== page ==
Your bindings will work, but probably a smidgen less reliably (ie, less accurately) than a binding that puts you nearer the center of the DIN range. Nevertheless, as you pointed out, the lowest number IS on the printed range, so the mfgr obviously concluded that the slight loss in reliability at that setting is acceptable for them (especially with respect to possible future "bad design" lawsuits).
There are a number of reasons for this loss in reliability. One is that the forward pressure used by bindings with high DIN ranges is usually more than the forward pressure used by lower DIN bindings. Any sources of friction in the system (eg, dirt, chewed up boots, etc.) will contribute a larger fraction of the total release force with lots of forward pressure. Since such sources of friction can vary from day to day as well as over the course of a season, it means that for a given release setting, the actual release value will likely vary more when too much forward pressure is used in combination with a low DIN setting. This decrease in accuracy what you get with a binding operated near the bottom of its range. There are other problems as well.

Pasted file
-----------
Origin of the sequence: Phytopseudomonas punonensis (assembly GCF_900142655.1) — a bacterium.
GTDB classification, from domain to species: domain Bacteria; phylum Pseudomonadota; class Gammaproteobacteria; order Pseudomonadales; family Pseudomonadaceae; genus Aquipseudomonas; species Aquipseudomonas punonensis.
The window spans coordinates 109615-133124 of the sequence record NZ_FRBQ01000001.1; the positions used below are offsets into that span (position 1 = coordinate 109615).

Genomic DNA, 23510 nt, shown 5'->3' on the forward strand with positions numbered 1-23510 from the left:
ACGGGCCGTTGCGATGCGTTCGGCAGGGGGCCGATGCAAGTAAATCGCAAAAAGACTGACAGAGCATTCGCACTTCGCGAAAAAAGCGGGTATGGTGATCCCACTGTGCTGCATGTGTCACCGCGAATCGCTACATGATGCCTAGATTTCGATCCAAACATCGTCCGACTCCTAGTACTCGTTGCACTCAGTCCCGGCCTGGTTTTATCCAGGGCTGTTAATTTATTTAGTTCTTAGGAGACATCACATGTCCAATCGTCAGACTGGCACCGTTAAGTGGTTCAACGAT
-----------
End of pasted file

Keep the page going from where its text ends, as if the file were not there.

Personally, I wouldn't hesitate to use such bindings (assuming they were in good condition). I should comment that I'm pretty paranoid and check my bindings just about every day of use by forcing a toe and heel release in each. After a while, you get pretty good at detecting small changes in their release function. If you aren't comfortable doing this, and remain concerned about how they are working, have a release check done more often than the recommended frequency of once every 20 skiing days (or whatever the current recommendation is).
Bottom line - This situation you described is not a big deal. Don't worry too much about the engineering details.
Tom / PM
[ October 28, 2003, 08:24 AM: Message edited by: PhysicsMan ]